Two years ago, I said in a group that I intended to speak on a different subject from that which was concerning the others. She held up her hand, “No! You and I will talk it over alone.” Her intuition, ever lively, had seized upon my unspoken need which only she, I felt, could satisfy. But she was returning to France that night, so I arranged to go to Paris the following Sunday. There, after luncheon, where questions were forcefully dealt with, we—I will not say talked—communed together. Almost without words the question was not so much answered but shared. I felt it was hers as well as mine and went away renewed.
In one of his later talks, Mr. Gurdjieff bore heavily on the question of aim. First of all firsts, he insisted, was to die an honorable death. I have pondered long upon this. Does it not require, as a preliminary, an honorable life? And was hers not such a one? Everything one knows about her suggests that she lived her life. She was not—as we are, except for rare moments—lived by it. Moreover, it was a life of service—to her essential self, to life itself and above all to the Work. To be thus remembered, who would not wish for that?
I have been told that the recent ceremony [at her funeral] in the Russian church in Paris was similar to the one in 1949. People walked in single file—though none perhaps with that light, firm, dancing step as she had then walked—to the edifice of flowers, topped by a handful of white roses from the garden at Addison Crescent, to make whatever vow was in them. Not exactly, but similar perhaps, for this time there was one, known and revered by us all, who stood throughout, still as a stone, no visible breath, in service to the one who had served.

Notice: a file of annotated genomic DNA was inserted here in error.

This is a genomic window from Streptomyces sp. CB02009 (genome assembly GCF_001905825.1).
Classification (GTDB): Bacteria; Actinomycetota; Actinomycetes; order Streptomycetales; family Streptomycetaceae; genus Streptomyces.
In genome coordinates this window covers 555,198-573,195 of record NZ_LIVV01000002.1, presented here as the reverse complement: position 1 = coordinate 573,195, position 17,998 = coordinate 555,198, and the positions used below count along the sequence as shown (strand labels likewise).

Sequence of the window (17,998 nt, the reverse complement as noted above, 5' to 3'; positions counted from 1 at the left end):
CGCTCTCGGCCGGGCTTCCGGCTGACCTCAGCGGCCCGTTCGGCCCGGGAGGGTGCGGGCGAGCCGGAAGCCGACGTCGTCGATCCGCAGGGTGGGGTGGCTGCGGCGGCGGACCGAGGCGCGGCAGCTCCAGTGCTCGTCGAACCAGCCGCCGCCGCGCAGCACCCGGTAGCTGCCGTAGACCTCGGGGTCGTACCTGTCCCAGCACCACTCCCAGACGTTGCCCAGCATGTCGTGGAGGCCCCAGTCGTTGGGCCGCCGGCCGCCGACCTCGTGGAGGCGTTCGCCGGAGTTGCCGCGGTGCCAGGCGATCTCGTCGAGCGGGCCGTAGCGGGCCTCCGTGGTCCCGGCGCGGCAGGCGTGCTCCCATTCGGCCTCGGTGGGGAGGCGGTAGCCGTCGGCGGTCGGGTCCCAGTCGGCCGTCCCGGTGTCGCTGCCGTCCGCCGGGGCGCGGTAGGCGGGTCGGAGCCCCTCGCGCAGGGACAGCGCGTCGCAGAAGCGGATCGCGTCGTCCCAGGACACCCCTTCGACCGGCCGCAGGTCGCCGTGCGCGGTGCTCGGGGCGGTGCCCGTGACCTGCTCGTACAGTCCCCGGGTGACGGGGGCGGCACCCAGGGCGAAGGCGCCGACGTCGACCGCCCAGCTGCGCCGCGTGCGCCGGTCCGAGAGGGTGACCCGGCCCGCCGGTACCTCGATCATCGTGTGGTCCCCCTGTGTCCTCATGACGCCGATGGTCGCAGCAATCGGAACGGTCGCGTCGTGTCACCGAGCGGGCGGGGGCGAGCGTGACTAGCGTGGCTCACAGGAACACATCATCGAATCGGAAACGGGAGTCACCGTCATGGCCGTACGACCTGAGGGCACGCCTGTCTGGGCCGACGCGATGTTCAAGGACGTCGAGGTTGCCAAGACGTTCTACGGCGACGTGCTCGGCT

After that, among flowers, her son took her by car, not to Avon, but to her homeland, to lie amongst her own folk in Geneva. Truly a noble and fitting departure as a prelude to the ultimate setting forth. No question here of Farewell but a manythroated Hail!
As for those who are left, with that sound still ringing soundlessly, her loss has, I feel, left us in an interval in an unnameable octave. As an intimate community, as people caring for the Work and each other, and remembering with love and gratitude all we have been given, must we not strive to discover the energy that will carry that octave forward? Here, it could perhaps be helpful to remember together the epitaph for Gurdjieff’s father:
i am thou
thou art i
he is ours
we both are his
so may all be
for our neighbour.
~ • ~
Pamela Travers was an Australian-born British writer who spent most of her career in England. She is best known for the Mary Poppins series of children’s books.
This was originally published in The Gurdjieff Society: Report of the Council to Members, (London) April 1989 – March 1990, and is reprinted here with their kind permission. The first photo of Mme. de Salzmann is by Louis Andrieux and is from the archives of Dr. Alexandre de Salzmann.
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Featured: Winter 2018/2019 Issue, Vol. XIII (1)